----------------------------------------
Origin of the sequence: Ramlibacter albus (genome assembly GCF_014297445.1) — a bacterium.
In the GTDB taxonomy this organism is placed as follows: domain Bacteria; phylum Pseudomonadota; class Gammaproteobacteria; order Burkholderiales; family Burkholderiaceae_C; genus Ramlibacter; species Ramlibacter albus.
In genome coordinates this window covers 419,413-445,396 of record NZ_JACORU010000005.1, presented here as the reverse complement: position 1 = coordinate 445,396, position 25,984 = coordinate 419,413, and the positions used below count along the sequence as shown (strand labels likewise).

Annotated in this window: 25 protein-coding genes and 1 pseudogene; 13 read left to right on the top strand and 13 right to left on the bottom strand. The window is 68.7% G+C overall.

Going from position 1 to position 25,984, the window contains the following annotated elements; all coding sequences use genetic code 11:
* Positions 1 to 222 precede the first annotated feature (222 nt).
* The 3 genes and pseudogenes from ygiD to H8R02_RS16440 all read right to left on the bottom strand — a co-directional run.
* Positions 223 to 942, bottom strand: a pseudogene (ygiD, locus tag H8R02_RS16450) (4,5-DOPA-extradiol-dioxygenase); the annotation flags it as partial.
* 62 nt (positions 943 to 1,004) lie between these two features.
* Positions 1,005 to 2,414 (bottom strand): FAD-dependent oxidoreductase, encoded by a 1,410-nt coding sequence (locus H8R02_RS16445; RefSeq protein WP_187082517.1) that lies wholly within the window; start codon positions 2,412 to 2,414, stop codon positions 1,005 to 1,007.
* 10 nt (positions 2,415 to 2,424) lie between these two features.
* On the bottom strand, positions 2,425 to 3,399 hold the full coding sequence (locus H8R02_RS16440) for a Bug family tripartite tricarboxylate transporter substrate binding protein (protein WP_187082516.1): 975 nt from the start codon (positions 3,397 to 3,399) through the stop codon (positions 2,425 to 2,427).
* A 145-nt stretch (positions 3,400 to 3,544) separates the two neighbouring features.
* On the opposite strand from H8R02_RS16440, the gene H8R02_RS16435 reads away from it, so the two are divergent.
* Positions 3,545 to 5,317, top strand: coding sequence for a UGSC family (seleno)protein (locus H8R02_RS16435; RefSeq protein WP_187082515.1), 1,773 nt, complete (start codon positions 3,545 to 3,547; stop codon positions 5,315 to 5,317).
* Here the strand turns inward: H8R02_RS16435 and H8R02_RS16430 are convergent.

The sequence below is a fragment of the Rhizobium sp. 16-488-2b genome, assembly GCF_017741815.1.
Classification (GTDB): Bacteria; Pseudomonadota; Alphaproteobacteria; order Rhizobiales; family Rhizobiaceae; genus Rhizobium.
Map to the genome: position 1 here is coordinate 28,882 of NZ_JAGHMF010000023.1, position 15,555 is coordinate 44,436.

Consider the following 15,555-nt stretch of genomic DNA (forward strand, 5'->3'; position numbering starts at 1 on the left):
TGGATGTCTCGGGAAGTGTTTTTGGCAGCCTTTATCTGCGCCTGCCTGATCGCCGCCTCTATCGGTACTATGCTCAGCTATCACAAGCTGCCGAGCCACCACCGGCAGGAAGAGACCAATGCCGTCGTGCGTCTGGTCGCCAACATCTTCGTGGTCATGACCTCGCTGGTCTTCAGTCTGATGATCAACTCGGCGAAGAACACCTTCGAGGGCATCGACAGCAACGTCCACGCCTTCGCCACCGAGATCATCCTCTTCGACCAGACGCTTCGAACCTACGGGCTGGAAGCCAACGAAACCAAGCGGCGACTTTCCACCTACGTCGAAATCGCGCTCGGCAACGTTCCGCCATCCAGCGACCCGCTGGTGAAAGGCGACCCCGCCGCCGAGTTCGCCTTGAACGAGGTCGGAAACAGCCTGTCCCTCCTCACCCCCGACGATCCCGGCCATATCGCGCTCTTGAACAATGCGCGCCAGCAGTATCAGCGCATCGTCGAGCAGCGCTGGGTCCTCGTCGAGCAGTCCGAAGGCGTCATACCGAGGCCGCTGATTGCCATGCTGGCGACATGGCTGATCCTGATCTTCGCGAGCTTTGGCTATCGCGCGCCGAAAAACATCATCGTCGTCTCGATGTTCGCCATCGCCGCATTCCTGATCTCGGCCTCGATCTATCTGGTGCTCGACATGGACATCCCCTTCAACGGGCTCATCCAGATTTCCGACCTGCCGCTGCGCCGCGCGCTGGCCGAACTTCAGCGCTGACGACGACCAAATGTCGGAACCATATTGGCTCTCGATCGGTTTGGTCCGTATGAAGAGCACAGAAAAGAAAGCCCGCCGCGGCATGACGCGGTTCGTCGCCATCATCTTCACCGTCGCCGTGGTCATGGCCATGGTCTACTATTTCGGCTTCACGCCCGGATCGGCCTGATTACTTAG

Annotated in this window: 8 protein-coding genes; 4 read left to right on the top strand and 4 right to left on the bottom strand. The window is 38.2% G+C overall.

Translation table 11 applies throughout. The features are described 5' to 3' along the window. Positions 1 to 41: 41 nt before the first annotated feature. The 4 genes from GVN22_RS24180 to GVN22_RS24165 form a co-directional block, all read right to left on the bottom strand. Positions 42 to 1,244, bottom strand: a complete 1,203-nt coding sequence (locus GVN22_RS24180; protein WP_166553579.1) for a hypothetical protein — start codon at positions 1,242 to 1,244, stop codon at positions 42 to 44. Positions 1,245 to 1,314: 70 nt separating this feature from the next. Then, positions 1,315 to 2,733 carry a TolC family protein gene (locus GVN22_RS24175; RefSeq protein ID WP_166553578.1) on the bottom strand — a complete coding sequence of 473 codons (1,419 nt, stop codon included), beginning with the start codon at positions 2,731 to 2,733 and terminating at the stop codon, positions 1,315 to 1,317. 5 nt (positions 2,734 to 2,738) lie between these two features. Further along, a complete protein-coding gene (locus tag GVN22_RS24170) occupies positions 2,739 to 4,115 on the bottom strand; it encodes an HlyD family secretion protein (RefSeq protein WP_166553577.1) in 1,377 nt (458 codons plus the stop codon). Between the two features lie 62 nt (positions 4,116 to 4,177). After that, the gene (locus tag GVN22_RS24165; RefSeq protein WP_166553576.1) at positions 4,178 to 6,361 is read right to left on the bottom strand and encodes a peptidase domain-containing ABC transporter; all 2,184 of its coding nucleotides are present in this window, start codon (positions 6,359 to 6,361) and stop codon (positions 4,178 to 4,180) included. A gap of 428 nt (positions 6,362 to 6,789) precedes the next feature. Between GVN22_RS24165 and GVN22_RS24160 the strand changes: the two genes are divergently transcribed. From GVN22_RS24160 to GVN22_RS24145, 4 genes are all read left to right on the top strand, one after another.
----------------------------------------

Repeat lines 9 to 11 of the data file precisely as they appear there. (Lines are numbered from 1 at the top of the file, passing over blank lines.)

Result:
* 62 nt (positions 943 to 1,004) lie between these two features.
* Positions 1,005 to 2,414 (bottom strand): FAD-dependent oxidoreductase, encoded by a 1,410-nt coding sequence (locus H8R02_RS16445; RefSeq protein WP_187082517.1) that lies wholly within the window; start codon positions 2,412 to 2,414, stop codon positions 1,005 to 1,007.
* 10 nt (positions 2,415 to 2,424) lie between these two features.